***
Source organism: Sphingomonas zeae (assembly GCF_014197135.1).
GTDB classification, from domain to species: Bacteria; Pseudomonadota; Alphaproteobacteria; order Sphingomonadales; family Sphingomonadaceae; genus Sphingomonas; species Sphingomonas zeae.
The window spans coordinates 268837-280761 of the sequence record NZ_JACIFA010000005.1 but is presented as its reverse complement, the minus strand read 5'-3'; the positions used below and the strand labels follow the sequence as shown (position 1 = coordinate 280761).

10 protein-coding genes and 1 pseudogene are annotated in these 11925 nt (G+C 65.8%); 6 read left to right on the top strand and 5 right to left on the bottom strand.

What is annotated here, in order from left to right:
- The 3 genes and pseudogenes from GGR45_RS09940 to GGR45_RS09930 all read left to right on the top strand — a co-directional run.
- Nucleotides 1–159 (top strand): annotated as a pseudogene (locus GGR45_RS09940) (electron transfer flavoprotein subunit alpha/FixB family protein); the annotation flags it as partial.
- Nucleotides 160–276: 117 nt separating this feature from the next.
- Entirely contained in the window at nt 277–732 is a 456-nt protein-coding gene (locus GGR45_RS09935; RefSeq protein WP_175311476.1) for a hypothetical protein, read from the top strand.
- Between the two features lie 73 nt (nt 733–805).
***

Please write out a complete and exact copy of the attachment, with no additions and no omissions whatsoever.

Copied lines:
Source organism: Sphingomonas zeae (assembly GCF_014197135.1).
GTDB classification, from domain to species: Bacteria; Pseudomonadota; Alphaproteobacteria; order Sphingomonadales; family Sphingomonadaceae; genus Sphingomonas; species Sphingomonas zeae.
The window spans coordinates 268837-280761 of the sequence record NZ_JACIFA010000005.1 but is presented as its reverse complement, the minus strand read 5'-3'; the positions used below and the strand labels follow the sequence as shown (position 1 = coordinate 280761).

10 protein-coding genes and 1 pseudogene are annotated in these 11925 nt (G+C 65.8%); 6 read left to right on the top strand and 5 right to left on the bottom strand.

What is annotated here, in order from left to right:
- The 3 genes and pseudogenes from GGR45_RS09940 to GGR45_RS09930 all read left to right on the top strand — a co-directional run.
- Nucleotides 1–159 (top strand): annotated as a pseudogene (locus GGR45_RS09940) (electron transfer flavoprotein subunit alpha/FixB family protein); the annotation flags it as partial.
- Nucleotides 160–276: 117 nt separating this feature from the next.
- Entirely contained in the window at nt 277–732 is a 456-nt protein-coding gene (locus GGR45_RS09935; RefSeq protein WP_175311476.1) for a hypothetical protein, read from the top strand.
- Between the two features lie 73 nt (nt 733–805).